We've seen recent reports of Community Games developers being disappointed with sales. What's your take on this situation?
Well, here's an example. You have on XNA developer who basically releases a glorified screensaver, and another developer who spends 12 months full-time making this awesome polished platformer or shooter. Here's what will happen. A customer will look at the screensaver and say "cool, that looks kind of neat, for $2.50 (200 Microsoft Points, the minimum price point for all CG) I'll give it a whirl". Then they will look at the shooter for 400 Microsoft Points, and say "Well, there's better shooters available on XBLA, so because this is on Community Games it must be crap."
But really, that's the challenge as a developer. It's a free country, people can buy whatever they want. It's just that we're in a good position, in that we have the resources to release some games and see how they go. We're not sure where it will take us at this point, but we're happy to support the service and try our best to make it work.
Would you say that developers looking to Community Games as a reliable revenue stream are perhaps missing the point?
Not exactly. Microsoft has proclaimed that Community Games will be the "Youtube of Games". It's an interesting analogy. When you upload a video on Youtube, you never expect to make any money from it. You want to get some exposure, show that you've actually done SOMETHING with your skills, and network with a few other interested video-philes. Or maybe you just want to upload crappy mobile phone footage showing 17 seconds of a Pink concert from fifty rows back.
But anyway, XNA devs could look at CG the same way. They want to show some of their skills, add something credible to their portfolio, and hopefully get some exposure. However, to say that they are missing the point by expecting revenue is unfair, because the fact is CG does generate revenue, and they are right to want to get paid. If Microsoft said, "We will release these games for free download on Xbox Live" then absolutely, it would still be a valid development platform. However, since Microsoft's business model generates revenue, there's no reason the developers shouldn't get their piece. There's no reason it can't generate even more revenue, but that's dependent on the quality of games available and the way the consumer base perceives them.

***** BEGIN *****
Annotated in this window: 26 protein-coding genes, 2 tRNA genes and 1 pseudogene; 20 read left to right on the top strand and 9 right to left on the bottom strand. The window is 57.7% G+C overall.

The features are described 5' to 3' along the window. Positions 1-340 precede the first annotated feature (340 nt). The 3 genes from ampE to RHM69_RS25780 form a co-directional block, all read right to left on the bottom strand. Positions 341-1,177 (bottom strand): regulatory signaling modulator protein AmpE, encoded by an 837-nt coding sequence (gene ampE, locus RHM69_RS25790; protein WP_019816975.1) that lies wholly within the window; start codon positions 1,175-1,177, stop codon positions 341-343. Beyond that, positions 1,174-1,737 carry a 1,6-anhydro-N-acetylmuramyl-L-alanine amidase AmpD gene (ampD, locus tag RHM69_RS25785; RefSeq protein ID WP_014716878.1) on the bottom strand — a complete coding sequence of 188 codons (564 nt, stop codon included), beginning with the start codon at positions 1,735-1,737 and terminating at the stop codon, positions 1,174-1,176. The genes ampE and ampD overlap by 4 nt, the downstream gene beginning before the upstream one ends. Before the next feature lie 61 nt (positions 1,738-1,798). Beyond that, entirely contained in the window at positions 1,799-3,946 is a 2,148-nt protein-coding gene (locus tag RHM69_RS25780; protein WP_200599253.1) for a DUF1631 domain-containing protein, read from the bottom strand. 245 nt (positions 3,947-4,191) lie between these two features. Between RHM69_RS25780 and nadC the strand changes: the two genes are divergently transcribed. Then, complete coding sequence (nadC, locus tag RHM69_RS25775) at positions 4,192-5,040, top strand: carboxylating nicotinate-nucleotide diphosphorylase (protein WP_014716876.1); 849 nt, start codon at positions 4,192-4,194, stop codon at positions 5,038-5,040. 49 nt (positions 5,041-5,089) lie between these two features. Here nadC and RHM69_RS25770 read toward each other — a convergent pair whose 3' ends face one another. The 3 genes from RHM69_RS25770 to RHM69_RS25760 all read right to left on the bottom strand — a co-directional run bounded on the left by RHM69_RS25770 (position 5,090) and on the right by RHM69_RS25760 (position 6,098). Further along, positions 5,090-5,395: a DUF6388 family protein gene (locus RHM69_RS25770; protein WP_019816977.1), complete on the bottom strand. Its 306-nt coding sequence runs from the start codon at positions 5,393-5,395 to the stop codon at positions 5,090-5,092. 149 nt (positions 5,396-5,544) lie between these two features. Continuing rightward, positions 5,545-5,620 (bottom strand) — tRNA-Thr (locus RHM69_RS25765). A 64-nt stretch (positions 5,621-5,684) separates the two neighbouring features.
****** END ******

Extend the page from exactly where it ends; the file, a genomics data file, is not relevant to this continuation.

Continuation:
Would you recommend aspiring developers look at Community Games as good way to kick off a career?
Why not? It's a guaranteed way to get at least some people to download your game, and there is no restriction on the amount of content you need to have in order to be listed. You certainly won't be able to quit your job from it, but it's a good community that will provide honest feedback and you may pick up a few bucks on the side. Of course, you may strike gold and have thousands of downloads worth tens of thousands of dollars (a select few have done this), but in the game development industry, experience and prior examples of work are essential. If you have a game, get it out there!
Halfbrick [official site]